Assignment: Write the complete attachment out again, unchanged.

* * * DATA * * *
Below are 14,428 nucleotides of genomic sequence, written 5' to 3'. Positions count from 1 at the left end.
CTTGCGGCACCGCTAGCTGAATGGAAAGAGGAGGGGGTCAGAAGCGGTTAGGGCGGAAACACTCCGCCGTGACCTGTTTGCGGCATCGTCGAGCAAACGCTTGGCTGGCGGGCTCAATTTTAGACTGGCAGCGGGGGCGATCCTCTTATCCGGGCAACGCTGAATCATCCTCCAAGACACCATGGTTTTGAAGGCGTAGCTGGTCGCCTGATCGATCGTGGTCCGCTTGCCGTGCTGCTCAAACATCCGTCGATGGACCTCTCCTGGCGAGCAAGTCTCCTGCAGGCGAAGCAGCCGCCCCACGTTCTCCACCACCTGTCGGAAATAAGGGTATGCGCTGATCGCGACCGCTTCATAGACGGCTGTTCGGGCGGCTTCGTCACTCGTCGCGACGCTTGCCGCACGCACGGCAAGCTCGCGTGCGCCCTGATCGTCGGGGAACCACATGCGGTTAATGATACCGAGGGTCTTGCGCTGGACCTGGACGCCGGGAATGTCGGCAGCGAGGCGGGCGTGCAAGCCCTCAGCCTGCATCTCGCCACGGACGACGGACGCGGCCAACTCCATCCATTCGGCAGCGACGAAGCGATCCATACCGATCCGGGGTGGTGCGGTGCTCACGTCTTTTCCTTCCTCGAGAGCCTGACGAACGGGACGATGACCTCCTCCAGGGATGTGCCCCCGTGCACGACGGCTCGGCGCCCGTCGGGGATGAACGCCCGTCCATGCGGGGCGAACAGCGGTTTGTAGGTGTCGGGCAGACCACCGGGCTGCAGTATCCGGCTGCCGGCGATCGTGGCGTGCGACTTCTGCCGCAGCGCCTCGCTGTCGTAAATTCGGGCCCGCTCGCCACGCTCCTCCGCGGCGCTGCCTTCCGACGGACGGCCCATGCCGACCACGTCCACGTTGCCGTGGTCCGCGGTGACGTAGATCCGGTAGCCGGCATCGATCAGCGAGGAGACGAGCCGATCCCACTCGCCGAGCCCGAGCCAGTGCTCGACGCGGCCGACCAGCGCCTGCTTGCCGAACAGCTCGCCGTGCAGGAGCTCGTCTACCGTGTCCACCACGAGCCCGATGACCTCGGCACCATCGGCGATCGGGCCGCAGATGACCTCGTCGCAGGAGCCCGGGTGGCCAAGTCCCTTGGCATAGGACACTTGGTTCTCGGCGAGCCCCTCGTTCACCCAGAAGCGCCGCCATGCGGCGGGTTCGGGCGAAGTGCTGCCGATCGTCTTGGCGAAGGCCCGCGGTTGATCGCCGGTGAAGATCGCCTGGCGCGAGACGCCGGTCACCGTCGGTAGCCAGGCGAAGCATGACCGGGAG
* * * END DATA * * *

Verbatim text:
Below are 14,428 nucleotides of genomic sequence, written 5' to 3'. Positions count from 1 at the left end.
CTTGCGGCACCGCTAGCTGAATGGAAAGAGGAGGGGGTCAGAAGCGGTTAGGGCGGAAACACTCCGCCGTGACCTGTTTGCGGCATCGTCGAGCAAACGCTTGGCTGGCGGGCTCAATTTTAGACTGGCAGCGGGGGCGATCCTCTTATCCGGGCAACGCTGAATCATCCTCCAAGACACCATGGTTTTGAAGGCGTAGCTGGTCGCCTGATCGATCGTGGTCCGCTTGCCGTGCTGCTCAAACATCCGTCGATGGACCTCTCCTGGCGAGCAAGTCTCCTGCAGGCGAAGCAGCCGCCCCACGTTCTCCACCACCTGTCGGAAATAAGGGTATGCGCTGATCGCGACCGCTTCATAGACGGCTGTTCGGGCGGCTTCGTCACTCGTCGCGACGCTTGCCGCACGCACGGCAAGCTCGCGTGCGCCCTGATCGTCGGGGAACCACATGCGGTTAATGATACCGAGGGTCTTGCGCTGGACCTGGACGCCGGGAATGTCGGCAGCGAGGCGGGCGTGCAAGCCCTCAGCCTGCATCTCGCCACGGACGACGGACGCGGCCAACTCCATCCATTCGGCAGCGACGAAGCGATCCATACCGATCCGGGGTGGTGCGGTGCTCACGTCTTTTCCTTCCTCGAGAGCCTGACGAACGGGACGATGACCTCCTCCAGGGATGTGCCCCCGTGCACGACGGCTCGGCGCCCGTCGGGGATGAACGCCCGTCCATGCGGGGCGAACAGCGGTTTGTAGGTGTCGGGCAGACCACCGGGCTGCAGTATCCGGCTGCCGGCGATCGTGGCGTGCGACTTCTGCCGCAGCGCCTCGCTGTCGTAAATTCGGGCCCGCTCGCCACGCTCCTCCGCGGCGCTGCCTTCCGACGGACGGCCCATGCCGACCACGTCCACGTTGCCGTGGTCCGCGGTGACGTAGATCCGGTAGCCGGCATCGATCAGCGAGGAGACGAGCCGATCCCACTCGCCGAGCCCGAGCCAGTGCTCGACGCGGCCGACCAGCGCCTGCTTGCCGAACAGCTCGCCGTGCAGGAGCTCGTCTACCGTGTCCACCACGAGCCCGATGACCTCGGCACCATCGGCGATCGGGCCGCAGATGACCTCGTCGCAGGAGCCCGGGTGGCCAAGTCCCTTGGCATAGGACACTTGGTTCTCGGCGAGCCCCTCGTTCACCCAGAAGCGCCGCCATGCGGCGGGTTCGGGCGAAGTGCTGCCGATCGTCTTGGCGAAGGCCCGCGGTTGATCGCCGGTGAAGATCGCCTGGCGCGAGACGCCGGTCACCGTCGGTAGCCAGGCGAAGCATGACCGGGAG